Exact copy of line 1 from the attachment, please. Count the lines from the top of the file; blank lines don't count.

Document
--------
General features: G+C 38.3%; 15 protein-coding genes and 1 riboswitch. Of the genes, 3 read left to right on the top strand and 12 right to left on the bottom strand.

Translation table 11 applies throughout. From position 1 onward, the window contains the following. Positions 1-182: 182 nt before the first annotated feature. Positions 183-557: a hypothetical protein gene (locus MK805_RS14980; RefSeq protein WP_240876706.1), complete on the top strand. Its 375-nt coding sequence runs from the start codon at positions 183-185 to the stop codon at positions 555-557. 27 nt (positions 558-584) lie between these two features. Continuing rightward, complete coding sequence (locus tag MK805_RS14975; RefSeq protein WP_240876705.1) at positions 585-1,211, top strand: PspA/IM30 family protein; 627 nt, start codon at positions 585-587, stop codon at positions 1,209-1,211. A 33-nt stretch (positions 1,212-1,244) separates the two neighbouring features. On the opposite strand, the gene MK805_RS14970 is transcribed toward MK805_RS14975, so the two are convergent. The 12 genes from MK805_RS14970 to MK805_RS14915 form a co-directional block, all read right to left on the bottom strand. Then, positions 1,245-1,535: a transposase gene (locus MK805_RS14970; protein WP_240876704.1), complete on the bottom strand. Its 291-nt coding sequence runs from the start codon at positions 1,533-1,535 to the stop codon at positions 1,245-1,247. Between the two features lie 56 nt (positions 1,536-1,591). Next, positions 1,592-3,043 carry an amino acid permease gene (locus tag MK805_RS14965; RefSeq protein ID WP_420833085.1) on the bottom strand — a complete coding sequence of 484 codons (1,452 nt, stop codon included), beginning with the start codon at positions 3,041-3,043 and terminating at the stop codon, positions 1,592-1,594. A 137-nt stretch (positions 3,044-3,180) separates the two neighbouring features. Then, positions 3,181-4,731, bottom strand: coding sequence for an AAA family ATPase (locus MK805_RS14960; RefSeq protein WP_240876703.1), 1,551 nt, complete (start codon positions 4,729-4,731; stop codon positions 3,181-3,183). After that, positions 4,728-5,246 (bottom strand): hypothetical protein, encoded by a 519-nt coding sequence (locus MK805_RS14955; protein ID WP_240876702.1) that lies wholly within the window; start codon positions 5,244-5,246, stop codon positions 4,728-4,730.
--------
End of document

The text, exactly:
General features: G+C 38.3%; 15 protein-coding genes and 1 riboswitch. Of the genes, 3 read left to right on the top strand and 12 right to left on the bottom strand.